Ready for some bad job seeking advice.
The challenge of writing a powerful cover letter can lead job candidates to search endlessly for advice, but be careful. While you likely will find some nuggets of wisdom, you may stumble upon a few cover-letter tips that could lead you astray, cautions professional staffing service Robert Half, Menlo Park, Calif.
Here are three often-repeated cover letter tips that you definitely should not take:
* "You need a lengthy cover letter." This probably is one of the most frequent offenders on the list of "bad cover letter tips." Think about it: hiring managers have stacks of resumes and cover letters to review. If yours is longer than the rest or excessively wordy, it might not get read at all. Aim to get all of your points across in three brief paragraphs: a clear introduction that lets employers know which job you are applying for and why you are interested in the position; a paragraph that includes a few specific examples of how you have excelled in past roles that are relevant to the open position; and a concluding paragraph that tells employers how you will benefit their company and requests a future meeting.
* "Your cover letter is less important than your resume." First, an ugly truth: Some hiring managers shove cover letters to the side, but most do not. Because you never know what type of hiring manager you are dealing with, it is best to err on the side of caution and submit a stellar cover letter. While some employers place less emphasis on cover letters, others decide who to interview based on them. Remember that the point of a cover letter is to tell employers something that makes them want to meet you, not to merely rehash your resume.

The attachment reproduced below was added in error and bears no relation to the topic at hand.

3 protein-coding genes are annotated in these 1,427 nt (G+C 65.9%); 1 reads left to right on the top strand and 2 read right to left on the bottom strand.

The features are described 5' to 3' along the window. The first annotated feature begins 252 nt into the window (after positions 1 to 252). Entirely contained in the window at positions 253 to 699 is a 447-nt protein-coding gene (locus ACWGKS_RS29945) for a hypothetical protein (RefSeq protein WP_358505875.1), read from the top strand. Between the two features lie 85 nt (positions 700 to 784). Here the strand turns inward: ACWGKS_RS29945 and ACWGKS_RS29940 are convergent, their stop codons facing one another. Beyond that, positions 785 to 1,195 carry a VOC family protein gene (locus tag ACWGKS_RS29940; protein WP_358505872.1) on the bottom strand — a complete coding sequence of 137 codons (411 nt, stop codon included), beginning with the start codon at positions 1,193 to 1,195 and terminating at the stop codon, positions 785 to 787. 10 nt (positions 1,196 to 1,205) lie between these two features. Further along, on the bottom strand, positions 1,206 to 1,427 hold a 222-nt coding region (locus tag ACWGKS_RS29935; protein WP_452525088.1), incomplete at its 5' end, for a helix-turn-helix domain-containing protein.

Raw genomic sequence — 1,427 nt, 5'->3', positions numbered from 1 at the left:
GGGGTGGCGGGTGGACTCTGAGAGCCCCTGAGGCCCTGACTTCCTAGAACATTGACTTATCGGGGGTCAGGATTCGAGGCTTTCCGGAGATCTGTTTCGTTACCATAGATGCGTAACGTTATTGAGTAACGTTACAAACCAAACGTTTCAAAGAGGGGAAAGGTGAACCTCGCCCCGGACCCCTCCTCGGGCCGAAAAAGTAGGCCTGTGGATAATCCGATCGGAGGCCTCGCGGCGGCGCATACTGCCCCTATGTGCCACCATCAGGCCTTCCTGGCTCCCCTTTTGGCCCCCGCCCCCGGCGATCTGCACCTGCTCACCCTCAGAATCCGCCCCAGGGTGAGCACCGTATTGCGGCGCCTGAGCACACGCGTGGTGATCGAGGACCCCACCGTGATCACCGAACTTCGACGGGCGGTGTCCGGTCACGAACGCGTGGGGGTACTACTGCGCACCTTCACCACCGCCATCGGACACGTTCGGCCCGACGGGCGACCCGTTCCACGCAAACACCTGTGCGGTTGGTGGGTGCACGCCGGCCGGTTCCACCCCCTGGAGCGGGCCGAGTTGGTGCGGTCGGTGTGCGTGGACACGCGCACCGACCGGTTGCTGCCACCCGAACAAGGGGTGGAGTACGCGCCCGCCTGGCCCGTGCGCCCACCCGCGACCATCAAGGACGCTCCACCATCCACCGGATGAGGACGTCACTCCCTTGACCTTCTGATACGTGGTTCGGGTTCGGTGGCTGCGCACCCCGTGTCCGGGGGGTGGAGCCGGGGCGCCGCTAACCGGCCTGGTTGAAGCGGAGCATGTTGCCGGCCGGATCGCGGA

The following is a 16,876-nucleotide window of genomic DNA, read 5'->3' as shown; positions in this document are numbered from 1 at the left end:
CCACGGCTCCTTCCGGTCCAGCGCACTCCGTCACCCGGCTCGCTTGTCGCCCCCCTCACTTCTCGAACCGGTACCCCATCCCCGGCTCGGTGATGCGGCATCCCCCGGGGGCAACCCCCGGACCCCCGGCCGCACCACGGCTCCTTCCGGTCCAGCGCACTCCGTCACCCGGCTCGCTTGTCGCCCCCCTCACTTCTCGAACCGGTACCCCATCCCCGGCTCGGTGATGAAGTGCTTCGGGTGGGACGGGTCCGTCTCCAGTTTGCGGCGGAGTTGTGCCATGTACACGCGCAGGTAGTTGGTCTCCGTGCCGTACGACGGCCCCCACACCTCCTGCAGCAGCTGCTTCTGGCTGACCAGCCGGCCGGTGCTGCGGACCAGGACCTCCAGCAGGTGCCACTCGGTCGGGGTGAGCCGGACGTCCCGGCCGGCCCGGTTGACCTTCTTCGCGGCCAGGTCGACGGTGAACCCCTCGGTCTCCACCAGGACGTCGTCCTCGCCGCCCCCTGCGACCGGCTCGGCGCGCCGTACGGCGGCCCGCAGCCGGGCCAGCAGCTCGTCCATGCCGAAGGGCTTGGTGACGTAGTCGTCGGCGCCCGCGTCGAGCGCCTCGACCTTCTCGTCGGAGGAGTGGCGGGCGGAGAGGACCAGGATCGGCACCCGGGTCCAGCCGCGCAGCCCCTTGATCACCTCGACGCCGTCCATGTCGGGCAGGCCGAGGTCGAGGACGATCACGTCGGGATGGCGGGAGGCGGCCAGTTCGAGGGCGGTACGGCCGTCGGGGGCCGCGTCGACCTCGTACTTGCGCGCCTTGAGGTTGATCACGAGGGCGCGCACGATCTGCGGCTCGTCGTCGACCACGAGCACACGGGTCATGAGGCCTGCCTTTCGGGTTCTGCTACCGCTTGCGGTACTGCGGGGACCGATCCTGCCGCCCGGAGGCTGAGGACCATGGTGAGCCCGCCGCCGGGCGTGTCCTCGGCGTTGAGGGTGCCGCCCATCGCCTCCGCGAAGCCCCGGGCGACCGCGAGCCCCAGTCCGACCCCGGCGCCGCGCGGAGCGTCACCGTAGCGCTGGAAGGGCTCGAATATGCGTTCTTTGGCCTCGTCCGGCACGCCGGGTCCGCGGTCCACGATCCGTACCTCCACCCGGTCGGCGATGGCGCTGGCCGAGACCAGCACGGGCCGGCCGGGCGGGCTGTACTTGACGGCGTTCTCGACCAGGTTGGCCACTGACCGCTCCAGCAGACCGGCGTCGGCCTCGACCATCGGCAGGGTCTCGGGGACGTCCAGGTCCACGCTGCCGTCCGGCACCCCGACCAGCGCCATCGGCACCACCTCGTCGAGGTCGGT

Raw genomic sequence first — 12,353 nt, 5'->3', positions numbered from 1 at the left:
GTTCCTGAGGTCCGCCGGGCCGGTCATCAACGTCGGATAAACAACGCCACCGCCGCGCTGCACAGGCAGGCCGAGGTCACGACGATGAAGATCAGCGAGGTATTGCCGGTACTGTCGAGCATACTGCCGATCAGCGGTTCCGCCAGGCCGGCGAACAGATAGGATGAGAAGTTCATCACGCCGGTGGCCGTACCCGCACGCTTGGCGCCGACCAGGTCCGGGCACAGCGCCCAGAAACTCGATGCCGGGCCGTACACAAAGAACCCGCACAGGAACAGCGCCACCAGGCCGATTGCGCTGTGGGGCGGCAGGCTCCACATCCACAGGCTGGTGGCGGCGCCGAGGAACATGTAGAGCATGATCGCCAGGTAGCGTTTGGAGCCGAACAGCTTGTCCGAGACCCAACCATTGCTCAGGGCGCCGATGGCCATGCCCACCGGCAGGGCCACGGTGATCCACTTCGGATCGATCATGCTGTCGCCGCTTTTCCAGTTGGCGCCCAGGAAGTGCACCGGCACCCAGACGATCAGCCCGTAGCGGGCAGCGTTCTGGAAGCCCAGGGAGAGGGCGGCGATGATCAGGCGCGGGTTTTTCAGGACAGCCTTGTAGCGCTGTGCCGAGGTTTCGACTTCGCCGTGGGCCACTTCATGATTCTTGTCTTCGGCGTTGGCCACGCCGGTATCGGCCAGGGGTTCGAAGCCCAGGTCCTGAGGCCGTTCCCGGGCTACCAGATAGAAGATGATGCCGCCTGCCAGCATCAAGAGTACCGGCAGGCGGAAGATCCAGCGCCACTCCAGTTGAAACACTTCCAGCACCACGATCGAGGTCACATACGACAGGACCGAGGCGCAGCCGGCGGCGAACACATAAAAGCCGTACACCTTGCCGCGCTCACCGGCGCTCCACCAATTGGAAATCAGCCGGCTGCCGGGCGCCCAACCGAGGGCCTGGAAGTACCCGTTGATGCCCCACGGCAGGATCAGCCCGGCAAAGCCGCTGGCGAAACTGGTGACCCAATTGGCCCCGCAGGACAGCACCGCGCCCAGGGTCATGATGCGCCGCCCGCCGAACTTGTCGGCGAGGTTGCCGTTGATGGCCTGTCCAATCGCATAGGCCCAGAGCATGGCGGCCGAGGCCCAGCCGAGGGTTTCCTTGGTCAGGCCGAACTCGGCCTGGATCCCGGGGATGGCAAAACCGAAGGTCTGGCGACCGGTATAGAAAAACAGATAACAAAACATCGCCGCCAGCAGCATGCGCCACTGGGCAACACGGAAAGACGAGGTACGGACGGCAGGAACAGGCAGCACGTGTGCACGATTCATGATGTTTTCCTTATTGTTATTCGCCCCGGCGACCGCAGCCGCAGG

* "You need to cram in as many keywords as possible." It is true that you should include keyword phrases used in the job posting, but do not overdo it. Hiring managers are clued in to this trick. Including too many keywords--also known as "keyword stuffing"--can give employers the impression that you are trying to take advantage of the system, especially if they use software that sorts applications based on keywords. Also, keyword stuffing makes your cover letter sound forced and unnatural.
In addition to avoiding these faulty cover letter tips, diligently proofread your cover letter. You also need to reread the job posting to make sure you have included all the requested information, such as salary requirements or your available starting date. Failing to follow directions is a major red flag for employers.
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|Title Annotation:||YOUR LIFE|
|Publication:||USA Today (Magazine)|
|Date:||May 1, 2015|
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